Economic Indicators | Trade and Globalization

U.S. trade deficit up in 2011; China accounted for three-fourths of rise in non-oil goods trade deficit

The U.S. Census Bureau reported today that the U.S. trade deficit in goods and services increased from $500 billion in 2010 to $558 billion in 2011, an increase of $58 billion (11.6 percent). Although the United States had a surplus in services trade, which increased by $33.2 billion (22.8 percent) in 2011, that surplus paled in comparison to the U.S. trade deficit in goods trade, which increased from $645.9 billion to $737.1 billion in 2011 (an increase of $91.2 billion or 14.1 percent).

Increased net imports of crude oil and refined petroleum products were responsible for about two-thirds ($61.3 billion) of the growth of the U.S. trade deficit in goods. Growth of the goods trade deficit in 2011 has slowed the recovery and suppressed domestic job creation, as domestic demand for goods has been absorbed by exporters, particularly those in China and in oil-exporting nations.

The U.S. trade deficit in non-oil goods—a deficit dominated by trade in electronics, autos, auto parts, and other manufactured products—increased from $369.7 billion in 2010 to $399.7 billion in 2010, an increase of $30.1 billion (8.1 percent). The U.S. trade deficit with China, which is dominated by trade in non-oil manufactured goods, increased from $273.1 billion in 2010 to a record $295.5 billion in 2011. This $22.4 billion (8.2 percent) growth in the overall U.S. trade deficit with China was responsible for three-fourths of the growth in the U.S. trade deficit in non-oil goods (conservatively estimated).

According to a 2011 Economic Policy Institute report, the growth in the U.S. trade deficit with China displaced 2.8 million U.S. jobs between 2001 and 2010 alone. One of the most important causes of an increasing U.S. trade deficit with China is China’s illegal manipulation of its currency. As EPI’s Josh Bivens has noted, the U.S. needs a firm and effective set of policies to confront China’s currency manipulation, but the administration and Congress repeatedly have refused to get tough with China.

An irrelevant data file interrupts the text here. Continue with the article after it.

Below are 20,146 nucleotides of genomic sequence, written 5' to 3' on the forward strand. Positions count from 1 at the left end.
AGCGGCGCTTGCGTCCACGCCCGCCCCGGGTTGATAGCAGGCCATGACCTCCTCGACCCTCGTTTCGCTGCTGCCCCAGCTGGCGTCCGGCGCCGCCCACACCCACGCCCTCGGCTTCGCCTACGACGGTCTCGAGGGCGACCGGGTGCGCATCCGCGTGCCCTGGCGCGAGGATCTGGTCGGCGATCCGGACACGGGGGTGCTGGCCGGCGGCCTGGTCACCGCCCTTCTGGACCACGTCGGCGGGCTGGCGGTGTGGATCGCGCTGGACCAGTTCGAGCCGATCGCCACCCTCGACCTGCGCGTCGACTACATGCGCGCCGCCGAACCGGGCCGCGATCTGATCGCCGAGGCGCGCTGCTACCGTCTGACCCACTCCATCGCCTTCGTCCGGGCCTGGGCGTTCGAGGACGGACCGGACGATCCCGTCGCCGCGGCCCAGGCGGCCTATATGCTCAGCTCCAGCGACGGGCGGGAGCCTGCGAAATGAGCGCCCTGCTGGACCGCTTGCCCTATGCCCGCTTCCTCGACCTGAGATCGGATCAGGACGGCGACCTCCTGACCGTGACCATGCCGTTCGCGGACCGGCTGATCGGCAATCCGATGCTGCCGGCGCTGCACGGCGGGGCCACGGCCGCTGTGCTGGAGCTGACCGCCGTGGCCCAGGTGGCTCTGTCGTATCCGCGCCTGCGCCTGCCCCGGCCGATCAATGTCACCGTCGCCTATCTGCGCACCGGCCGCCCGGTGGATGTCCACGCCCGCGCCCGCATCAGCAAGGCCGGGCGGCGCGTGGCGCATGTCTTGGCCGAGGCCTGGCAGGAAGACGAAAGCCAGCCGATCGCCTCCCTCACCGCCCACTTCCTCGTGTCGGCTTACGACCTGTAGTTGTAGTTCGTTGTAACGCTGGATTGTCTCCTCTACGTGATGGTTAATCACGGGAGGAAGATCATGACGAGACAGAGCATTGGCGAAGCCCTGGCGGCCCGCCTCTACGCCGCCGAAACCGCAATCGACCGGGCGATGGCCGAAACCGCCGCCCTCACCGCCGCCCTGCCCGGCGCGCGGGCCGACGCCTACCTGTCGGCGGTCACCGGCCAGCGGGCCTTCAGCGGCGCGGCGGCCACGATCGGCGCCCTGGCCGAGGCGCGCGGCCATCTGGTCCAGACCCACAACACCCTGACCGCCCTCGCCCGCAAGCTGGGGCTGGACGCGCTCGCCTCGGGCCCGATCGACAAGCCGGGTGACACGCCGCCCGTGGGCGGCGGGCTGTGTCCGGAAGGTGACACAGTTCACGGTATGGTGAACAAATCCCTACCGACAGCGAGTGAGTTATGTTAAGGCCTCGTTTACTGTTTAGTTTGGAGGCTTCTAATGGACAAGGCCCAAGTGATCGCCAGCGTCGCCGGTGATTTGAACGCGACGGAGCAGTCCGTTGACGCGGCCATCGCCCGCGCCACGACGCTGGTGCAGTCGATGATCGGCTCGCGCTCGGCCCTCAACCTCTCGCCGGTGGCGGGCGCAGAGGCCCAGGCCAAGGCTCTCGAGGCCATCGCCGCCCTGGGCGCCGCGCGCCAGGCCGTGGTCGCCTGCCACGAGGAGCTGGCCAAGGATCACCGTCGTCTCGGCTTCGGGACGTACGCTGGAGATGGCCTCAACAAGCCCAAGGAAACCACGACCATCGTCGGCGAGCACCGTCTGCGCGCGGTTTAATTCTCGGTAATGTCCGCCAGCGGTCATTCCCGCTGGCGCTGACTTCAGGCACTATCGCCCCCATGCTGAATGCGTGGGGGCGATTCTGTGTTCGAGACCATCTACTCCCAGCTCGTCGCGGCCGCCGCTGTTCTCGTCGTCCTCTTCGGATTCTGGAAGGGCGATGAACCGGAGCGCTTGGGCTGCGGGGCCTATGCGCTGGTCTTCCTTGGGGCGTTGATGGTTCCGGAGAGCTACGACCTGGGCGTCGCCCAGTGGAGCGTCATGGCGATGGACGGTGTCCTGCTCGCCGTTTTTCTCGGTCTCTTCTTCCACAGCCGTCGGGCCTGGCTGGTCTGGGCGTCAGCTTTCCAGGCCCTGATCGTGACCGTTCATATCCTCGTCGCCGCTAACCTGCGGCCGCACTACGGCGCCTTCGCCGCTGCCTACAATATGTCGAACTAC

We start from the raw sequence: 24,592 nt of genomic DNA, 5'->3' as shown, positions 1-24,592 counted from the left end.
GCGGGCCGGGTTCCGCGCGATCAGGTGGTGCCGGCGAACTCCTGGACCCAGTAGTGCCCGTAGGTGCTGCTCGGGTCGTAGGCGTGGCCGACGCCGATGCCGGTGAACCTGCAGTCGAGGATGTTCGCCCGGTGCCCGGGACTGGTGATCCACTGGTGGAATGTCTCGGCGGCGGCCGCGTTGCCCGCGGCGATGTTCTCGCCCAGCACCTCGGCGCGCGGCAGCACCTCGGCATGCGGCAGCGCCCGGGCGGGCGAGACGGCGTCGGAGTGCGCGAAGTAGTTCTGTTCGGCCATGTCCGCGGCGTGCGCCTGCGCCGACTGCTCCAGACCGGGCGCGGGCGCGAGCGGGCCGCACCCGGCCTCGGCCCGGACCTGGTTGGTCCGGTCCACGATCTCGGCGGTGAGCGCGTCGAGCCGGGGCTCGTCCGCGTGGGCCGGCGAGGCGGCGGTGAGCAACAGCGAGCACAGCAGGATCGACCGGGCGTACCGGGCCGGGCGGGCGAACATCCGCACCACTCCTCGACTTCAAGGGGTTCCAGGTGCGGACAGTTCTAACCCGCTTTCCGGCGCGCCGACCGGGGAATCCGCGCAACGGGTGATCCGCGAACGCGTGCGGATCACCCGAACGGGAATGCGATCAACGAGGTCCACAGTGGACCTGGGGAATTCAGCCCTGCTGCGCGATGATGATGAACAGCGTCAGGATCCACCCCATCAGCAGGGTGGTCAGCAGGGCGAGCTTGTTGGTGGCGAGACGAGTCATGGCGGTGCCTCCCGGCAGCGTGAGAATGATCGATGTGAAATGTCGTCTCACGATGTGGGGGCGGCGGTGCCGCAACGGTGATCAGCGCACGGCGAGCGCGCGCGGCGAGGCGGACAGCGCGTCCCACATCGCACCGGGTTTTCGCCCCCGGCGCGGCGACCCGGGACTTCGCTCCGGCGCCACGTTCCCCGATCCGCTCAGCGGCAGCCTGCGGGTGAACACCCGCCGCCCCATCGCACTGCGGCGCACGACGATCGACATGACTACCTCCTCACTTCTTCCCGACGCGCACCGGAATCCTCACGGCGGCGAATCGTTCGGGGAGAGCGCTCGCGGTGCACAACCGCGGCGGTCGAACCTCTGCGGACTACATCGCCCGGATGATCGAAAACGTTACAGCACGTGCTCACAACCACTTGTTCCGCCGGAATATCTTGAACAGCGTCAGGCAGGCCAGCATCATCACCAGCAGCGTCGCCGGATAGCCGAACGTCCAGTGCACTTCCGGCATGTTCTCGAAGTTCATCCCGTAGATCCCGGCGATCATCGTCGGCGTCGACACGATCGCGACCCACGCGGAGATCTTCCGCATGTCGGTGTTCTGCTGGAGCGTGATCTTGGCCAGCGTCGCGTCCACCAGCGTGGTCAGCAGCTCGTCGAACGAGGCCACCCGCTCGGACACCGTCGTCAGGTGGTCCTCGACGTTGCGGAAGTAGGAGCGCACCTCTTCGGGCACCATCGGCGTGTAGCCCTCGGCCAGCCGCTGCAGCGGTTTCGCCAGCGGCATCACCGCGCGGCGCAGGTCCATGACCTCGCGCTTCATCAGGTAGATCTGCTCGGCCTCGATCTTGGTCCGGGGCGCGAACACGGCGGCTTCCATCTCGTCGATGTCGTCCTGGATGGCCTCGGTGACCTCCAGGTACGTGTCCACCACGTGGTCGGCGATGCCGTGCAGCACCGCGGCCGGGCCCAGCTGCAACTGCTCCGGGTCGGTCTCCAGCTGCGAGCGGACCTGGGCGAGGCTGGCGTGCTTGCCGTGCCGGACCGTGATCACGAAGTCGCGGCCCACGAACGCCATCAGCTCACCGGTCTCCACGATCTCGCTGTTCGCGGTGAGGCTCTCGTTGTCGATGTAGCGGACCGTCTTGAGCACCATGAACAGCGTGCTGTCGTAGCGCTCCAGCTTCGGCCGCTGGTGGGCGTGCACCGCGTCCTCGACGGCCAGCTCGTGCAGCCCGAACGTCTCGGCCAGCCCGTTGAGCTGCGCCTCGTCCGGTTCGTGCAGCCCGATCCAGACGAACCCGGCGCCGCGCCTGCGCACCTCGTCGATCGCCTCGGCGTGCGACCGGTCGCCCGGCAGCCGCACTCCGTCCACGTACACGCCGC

China is also targeting a range of U.S. industries with subsidies and other illegal trade restrictions, recent reports show. For example, the Chinese auto-parts industry (including domestic and foreign-owned plants in China) has received $27.5 billion in government subsidies since 2001, and China’s central government has committed an additional $10.9 billion in aid through 2020. Up to 1.6 million U.S. jobs in the U.S. auto-parts industry are at risk in the coming decade due the threat of rapidly growing subsidized U.S. imports from China.

China’s illegal currency manipulation and unfair trade policies should be at the top of the agenda when Chinese Vice President Xi Jinping visits next week. Instead, news reports will likely be dominated by a few carefully orchestrated sales of big-ticket U.S. goods to Chinese buyers. We should beware of visitors bearing “gifts.” As noted by Alliance for American Manufacturing President Scott Paul, “China’s economic policies—subsidies, state owned enterprises, intellectual property theft, forced technology transfer, currency manipulation—are now the single largest impediment to job growth in America.” The United States cannot afford to wait any longer to address these policies.

The author thanks Josh Bivens for advice and comments and Natalie Sabadish for research assistance.

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